When you look at Joe Galli during broadcasts of the NWA POWERRR shows on the FITE app, he comes across as a very fresh-faced young man. But when you hear him describe the action in the ring alongside his color commentary partners Tim Storm and Velvet Sky, Galli evokes an old-school play-by-play that hearkens back to the old days of the National Wrestling Alliance.

As SlamWrestling.net caught up with Galli, we talked about some of the influences he brings to commentary. “As far as refining my style and finding my own voice in wrestling, I’ll never be able to say that J.R. and they have had a huge influence on me just because it’s the time I grew up and the Attitude Era,” Galli explained.

“I don’t have a whole lot of memories of my childhood, but I actually do remember watching the debut episode of Smackdown in my little house in Arleta, a suburb of Los Angeles, with my dad, falling asleep on the couch,” he remembered. “That time [was] very influential for me just because that’s what I had growing up. But as a professional, and as you start looking at things and you start looking at the NWA and the style that we have with the NWA and the wealth of footage and stuff that you get to go through with that.”

He mentioned pulling styles from the likes of Jim Ross during his days with World Championship Wrestling, and especially the late, great Gordon Solie, who helmed Championship Wrestling from Florida before working in WCW too. “I like to think that, you know, I’ve done a lot of Gordon Solie studying and watched a lot of what he’s done and the mannerisms he has and the inflections he does for wrestling.”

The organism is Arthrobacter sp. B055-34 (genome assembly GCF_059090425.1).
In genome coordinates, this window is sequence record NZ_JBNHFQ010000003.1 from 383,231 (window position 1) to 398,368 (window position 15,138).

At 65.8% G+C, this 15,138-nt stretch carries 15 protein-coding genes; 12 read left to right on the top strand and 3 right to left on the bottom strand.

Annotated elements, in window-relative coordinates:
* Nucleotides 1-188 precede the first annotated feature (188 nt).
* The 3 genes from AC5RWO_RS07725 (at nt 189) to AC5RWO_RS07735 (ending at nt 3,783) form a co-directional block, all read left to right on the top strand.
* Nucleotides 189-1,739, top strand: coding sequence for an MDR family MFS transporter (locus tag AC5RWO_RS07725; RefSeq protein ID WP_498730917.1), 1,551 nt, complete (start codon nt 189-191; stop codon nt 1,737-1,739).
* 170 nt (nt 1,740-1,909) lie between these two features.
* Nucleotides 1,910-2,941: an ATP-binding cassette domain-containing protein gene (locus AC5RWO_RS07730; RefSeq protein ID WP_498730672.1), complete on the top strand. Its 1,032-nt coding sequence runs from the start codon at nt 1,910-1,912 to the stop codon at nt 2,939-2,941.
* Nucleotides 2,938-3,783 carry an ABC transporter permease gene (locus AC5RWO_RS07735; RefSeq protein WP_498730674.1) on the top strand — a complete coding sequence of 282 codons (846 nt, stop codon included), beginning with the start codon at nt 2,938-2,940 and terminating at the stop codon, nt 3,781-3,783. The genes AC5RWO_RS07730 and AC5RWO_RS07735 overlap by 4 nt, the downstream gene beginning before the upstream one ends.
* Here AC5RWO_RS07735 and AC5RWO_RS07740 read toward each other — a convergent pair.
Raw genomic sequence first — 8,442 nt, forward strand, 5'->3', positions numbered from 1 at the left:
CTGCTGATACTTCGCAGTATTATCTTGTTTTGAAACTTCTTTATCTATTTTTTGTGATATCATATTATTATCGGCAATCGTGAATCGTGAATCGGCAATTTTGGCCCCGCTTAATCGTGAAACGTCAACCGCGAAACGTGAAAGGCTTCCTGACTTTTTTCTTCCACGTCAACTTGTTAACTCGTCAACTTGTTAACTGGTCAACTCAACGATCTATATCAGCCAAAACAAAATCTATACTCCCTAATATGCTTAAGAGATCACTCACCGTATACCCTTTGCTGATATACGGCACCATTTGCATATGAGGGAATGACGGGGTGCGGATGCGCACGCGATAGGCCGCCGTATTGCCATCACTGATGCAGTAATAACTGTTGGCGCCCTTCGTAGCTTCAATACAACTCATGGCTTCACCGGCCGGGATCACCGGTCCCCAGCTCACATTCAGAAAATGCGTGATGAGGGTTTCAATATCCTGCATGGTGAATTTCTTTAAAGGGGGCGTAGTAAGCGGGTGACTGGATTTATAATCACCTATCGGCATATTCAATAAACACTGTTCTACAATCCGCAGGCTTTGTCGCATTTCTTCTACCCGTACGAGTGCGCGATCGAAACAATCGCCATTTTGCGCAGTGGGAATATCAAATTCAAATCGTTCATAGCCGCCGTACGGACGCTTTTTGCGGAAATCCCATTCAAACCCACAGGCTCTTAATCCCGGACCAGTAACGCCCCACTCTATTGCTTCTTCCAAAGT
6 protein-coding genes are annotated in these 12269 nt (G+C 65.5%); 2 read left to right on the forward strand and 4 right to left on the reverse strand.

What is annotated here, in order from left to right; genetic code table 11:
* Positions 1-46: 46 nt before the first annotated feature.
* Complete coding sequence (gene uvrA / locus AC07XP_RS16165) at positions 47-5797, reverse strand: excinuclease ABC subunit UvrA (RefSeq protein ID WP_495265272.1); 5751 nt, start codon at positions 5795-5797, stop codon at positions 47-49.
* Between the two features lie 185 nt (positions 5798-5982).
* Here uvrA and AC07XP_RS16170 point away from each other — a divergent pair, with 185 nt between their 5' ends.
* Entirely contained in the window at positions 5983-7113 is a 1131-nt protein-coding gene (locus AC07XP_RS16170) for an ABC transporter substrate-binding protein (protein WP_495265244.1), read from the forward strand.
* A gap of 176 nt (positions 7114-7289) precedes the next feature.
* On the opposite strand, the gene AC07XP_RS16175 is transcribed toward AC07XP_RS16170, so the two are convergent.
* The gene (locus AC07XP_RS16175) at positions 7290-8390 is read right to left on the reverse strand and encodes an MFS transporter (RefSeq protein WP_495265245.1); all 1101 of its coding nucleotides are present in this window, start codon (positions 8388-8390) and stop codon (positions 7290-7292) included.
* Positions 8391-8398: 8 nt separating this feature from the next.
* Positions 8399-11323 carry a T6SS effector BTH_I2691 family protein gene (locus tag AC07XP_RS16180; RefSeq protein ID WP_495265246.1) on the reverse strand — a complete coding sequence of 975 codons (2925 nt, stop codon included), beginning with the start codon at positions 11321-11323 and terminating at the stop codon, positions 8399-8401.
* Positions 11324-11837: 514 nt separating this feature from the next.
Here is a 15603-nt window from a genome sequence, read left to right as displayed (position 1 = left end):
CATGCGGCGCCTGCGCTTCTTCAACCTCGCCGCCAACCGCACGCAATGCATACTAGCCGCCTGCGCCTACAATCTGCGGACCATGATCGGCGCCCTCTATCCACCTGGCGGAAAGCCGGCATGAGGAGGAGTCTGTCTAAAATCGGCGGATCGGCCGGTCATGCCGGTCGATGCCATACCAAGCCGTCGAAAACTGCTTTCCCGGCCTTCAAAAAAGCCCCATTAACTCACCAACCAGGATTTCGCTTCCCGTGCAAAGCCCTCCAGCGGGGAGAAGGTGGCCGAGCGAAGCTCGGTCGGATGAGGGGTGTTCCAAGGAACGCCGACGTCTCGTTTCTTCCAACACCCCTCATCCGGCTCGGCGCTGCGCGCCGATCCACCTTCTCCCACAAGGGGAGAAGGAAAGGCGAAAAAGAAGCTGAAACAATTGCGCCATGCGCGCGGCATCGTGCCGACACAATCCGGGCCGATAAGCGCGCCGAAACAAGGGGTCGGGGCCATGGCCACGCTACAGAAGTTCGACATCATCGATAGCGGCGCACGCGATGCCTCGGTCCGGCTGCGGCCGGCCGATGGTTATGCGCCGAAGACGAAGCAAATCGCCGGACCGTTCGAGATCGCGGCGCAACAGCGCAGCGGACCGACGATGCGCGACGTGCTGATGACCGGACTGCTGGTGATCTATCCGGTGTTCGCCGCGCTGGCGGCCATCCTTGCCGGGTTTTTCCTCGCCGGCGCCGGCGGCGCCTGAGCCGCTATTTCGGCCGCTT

Galli’s journey to getting to the broadcast desk of the NWA has been unique. Galli worked as a news broadcaster for 11 years, recently with WOAI News 4 in San Antonio, until he decided to dedicate himself to the NWA. Interestingly, though, he never considered a career in journalism. “I went to California State University, Northridge, and I was originally in a screenwriting program there. I was growing up in Los Angeles, so everybody wants to be in the movies,” Galli joked. “The screenwriting program was just too difficult for me to work full-time and also wrestle. So, I was like, ‘I can’t do all of this,’ but [the] journalism class schedule was just easier so it’s like, ‘Well, just do that.’”

Yes, you read that right: Joe Galli trained in professional wrestling.

It started, as it often does, with a friend. This one was Brandon Taylor, who currently wrestles under the name Robert Baines. “This is really dating myself here. He found an ad in the paper… like the physical paper… for a two-for-one coupon for a wrestling school in Van Nuys. And he’s like, ‘Hey, I want to do this, you want to be the free for one?’” said Galli, “and I was like, ‘Yeah, sure,’ and I kind of just got addicted to it at that point.”

As for the type of shows he wrestled, Galli uses a term popularized by his former broadcast partner, Jim Cornette: “I worked a lot of outlaw mud shows in the Greater Los Angeles area, and I did that for a number of years working those small indie shows.”

There was another benefit to doing that type of work. “It’s what catapulted me into being able to be a good broadcaster in wrestling,” he said.  “I think you could see that when you watch some other programs out there and you have somebody who hasn’t been really, for lack of a better term, indoctrinated into the sport of professional wrestling. So, maybe the lingo is not quite right or, you know, the feel isn’t quite right at certain times, but if you’ve actually been there and you’ve worked in a ring and you’ve done all that, it really does help keep it in the same way. You want your broadcaster to have some sort of relationship with whatever sport that they’re doing, you know? I can’t imagine Vin Scully as a child didn’t play baseball.”